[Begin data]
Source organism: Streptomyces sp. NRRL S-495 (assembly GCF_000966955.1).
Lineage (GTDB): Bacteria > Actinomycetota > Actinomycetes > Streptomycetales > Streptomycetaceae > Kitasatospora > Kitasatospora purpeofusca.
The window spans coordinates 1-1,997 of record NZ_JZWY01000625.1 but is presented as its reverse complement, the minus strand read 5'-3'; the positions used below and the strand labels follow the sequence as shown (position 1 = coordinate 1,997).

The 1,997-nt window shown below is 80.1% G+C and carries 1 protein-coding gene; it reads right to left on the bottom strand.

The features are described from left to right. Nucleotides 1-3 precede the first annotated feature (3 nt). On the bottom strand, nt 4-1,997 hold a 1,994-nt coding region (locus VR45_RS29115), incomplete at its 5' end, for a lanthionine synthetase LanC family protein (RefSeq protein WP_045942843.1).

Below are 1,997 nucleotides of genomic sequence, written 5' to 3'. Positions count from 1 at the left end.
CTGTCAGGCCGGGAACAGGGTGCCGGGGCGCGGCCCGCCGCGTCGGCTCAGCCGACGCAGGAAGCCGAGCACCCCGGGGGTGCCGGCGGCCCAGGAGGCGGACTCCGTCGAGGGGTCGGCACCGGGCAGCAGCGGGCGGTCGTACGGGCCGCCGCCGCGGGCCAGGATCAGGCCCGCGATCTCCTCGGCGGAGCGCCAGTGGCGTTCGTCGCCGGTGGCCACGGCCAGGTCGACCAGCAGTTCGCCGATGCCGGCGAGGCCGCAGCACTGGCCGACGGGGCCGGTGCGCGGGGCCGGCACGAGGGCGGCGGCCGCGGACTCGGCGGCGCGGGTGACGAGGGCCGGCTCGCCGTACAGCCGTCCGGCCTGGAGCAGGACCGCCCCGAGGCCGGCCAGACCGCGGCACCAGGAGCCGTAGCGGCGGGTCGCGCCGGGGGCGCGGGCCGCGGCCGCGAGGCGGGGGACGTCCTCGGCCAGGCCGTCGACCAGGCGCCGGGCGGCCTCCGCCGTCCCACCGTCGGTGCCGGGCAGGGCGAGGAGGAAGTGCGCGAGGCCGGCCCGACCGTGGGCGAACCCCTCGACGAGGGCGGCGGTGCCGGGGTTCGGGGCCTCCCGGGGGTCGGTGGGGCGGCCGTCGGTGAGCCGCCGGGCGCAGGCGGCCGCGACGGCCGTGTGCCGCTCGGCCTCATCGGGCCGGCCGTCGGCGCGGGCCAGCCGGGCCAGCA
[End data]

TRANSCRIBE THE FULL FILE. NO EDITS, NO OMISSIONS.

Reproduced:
Source organism: Streptomyces sp. NRRL S-495 (assembly GCF_000966955.1).
Lineage (GTDB): Bacteria > Actinomycetota > Actinomycetes > Streptomycetales > Streptomycetaceae > Kitasatospora > Kitasatospora purpeofusca.
The window spans coordinates 1-1,997 of record NZ_JZWY01000625.1 but is presented as its reverse complement, the minus strand read 5'-3'; the positions used below and the strand labels follow the sequence as shown (position 1 = coordinate 1,997).

The 1,997-nt window shown below is 80.1% G+C and carries 1 protein-coding gene; it reads right to left on the bottom strand.

The features are described from left to right. Nucleotides 1-3 precede the first annotated feature (3 nt). On the bottom strand, nt 4-1,997 hold a 1,994-nt coding region (locus VR45_RS29115), incomplete at its 5' end, for a lanthionine synthetase LanC family protein (RefSeq protein WP_045942843.1).

Below are 1,997 nucleotides of genomic sequence, written 5' to 3'. Positions count from 1 at the left end.
CTGTCAGGCCGGGAACAGGGTGCCGGGGCGCGGCCCGCCGCGTCGGCTCAGCCGACGCAGGAAGCCGAGCACCCCGGGGGTGCCGGCGGCCCAGGAGGCGGACTCCGTCGAGGGGTCGGCACCGGGCAGCAGCGGGCGGTCGTACGGGCCGCCGCCGCGGGCCAGGATCAGGCCCGCGATCTCCTCGGCGGAGCGCCAGTGGCGTTCGTCGCCGGTGGCCACGGCCAGGTCGACCAGCAGTTCGCCGATGCCGGCGAGGCCGCAGCACTGGCCGACGGGGCCGGTGCGCGGGGCCGGCACGAGGGCGGCGGCCGCGGACTCGGCGGCGCGGGTGACGAGGGCCGGCTCGCCGTACAGCCGTCCGGCCTGGAGCAGGACCGCCCCGAGGCCGGCCAGACCGCGGCACCAGGAGCCGTAGCGGCGGGTCGCGCCGGGGGCGCGGGCCGCGGCCGCGAGGCGGGGGACGTCCTCGGCCAGGCCGTCGACCAGGCGCCGGGCGGCCTCCGCCGTCCCACCGTCGGTGCCGGGCAGGGCGAGGAGGAAGTGCGCGAGGCCGGCCCGACCGTGGGCGAACCCCTCGACGAGGGCGGCGGTGCCGGGGTTCGGGGCCTCCCGGGGGTCGGTGGGGCGGCCGTCGGTGAGCCGCCGGGCGCAGGCGGCCGCGACGGCCGTGTGCCGCTCGGCCTCATCGGGCCGGCCGTCGGCGCGGGCCAGCCGGGCCAGCA